I admit it: I’m a sucker for a good story, and as luck would have it, this works out pretty well in my career as an estate planner. One of the best parts of my job is that I get to hear the stories of so many incredible families. I love learning about where they came from, how they got here, and where they’d like to go. But of all the great stories I hear, I most enjoy those about my clients’ grandchildren. I learn about their interests, their personalities, and all the many things they want to accomplish in their lives. That’s where the estate planning part comes in. The right estate plan can provide the opportunities that will allow your grandchild to realize those big dreams long after you’ve passed on. This blog will look at a few of the ways you can provide for your grandchildren with your estate.
1. Trust Planning
If your grandchildren are still minors (under age 18), it is best to not leave them money directly. If you name them directly on a beneficiary designation for something like a life insurance policy, they will likely not be able to access that money until they turn 18. An additional concern is that when they do turn 18, they would have full access to all of it at once, (Ferrari, anyone?) By placing your gift to them inside a Trust, you can accomplish several different goals at once. First, the money can be available to meet their needs long before they turn 18, such as for living expenses, private school tuition or just incidental needs as they come up. Second, you can place restrictions on when they will receive the bulk of the money. For instance, you can say that the money must remain in Trust until age 25 or even release it incrementally, such as giving them half of the balance at age 25 and the remainder at age 30. This is often a tool that is used to help them learn from their mistake of blowing all the money the first time around. An important thing to remember is that just because the money remains in trust doesn’t mean it cannot be used for their benefit now, it just means that a Trustee makes the decision rather than the child themselves. That Trustee can be anyone from a trusted family member to a trust officer in a Bank or other Trust company.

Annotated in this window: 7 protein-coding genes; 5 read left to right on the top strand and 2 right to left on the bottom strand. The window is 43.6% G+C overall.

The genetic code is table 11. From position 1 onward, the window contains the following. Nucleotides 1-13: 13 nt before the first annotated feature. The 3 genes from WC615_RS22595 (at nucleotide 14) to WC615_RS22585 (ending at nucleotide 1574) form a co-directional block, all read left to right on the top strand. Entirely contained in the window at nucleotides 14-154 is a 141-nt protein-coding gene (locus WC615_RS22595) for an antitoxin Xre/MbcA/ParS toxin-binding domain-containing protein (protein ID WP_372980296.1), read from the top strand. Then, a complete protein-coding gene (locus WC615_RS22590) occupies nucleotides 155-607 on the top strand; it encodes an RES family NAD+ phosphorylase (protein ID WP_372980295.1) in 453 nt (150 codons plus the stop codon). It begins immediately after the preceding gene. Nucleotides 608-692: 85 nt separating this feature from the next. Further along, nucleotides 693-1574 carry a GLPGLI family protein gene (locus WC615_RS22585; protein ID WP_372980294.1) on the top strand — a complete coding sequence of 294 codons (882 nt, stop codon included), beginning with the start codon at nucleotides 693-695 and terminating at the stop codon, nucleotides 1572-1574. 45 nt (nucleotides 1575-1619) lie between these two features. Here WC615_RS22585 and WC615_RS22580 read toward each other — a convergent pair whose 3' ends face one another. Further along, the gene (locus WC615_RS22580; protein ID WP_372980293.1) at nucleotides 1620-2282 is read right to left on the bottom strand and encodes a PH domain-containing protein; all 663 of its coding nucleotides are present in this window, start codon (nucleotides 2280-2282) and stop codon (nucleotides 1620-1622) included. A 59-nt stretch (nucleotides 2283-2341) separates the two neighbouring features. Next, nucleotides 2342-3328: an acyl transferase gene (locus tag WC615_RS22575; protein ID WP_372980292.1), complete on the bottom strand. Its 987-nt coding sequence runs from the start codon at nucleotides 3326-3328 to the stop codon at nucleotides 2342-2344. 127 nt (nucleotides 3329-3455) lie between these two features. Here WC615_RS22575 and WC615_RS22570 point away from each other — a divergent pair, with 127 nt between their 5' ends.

2. Outright Gifts
What about that grandchild who is already an adult and acting responsibly? For them, you can consider just making an outright gift in your estate for them. That gift could be something as simple as a cash gift all the way up to leaving them real estate or other more complex assets. If the grandchild you wish to benefit is already established, it may make sense to leave them in charge of assets without the complications of a trust.
3. 529 Qualified Tuition Plans
If Education is your main concern, you may wish to leave money to your grandchildren in the form of a 529 College Saving Plan. This is a plan that your Financial Advisor can help you set up. The money that is placed in a 529 Plan grows tax free if it is used on qualified higher education expenses when the money is withdrawn. Most of these plans allow flexibility such as if the intended beneficiary chooses not to go to college, the funds can be transferred to another family member who will use it.
This is by no means an exhaustive list of ways to provide for your grandchildren. If you are considering making a gift to benefit your grandchild, it is imperative that you sit down with an Estate Planning Attorney to ensure that those gifts help provide peace and prosperity as you intend. Click here to contact our office.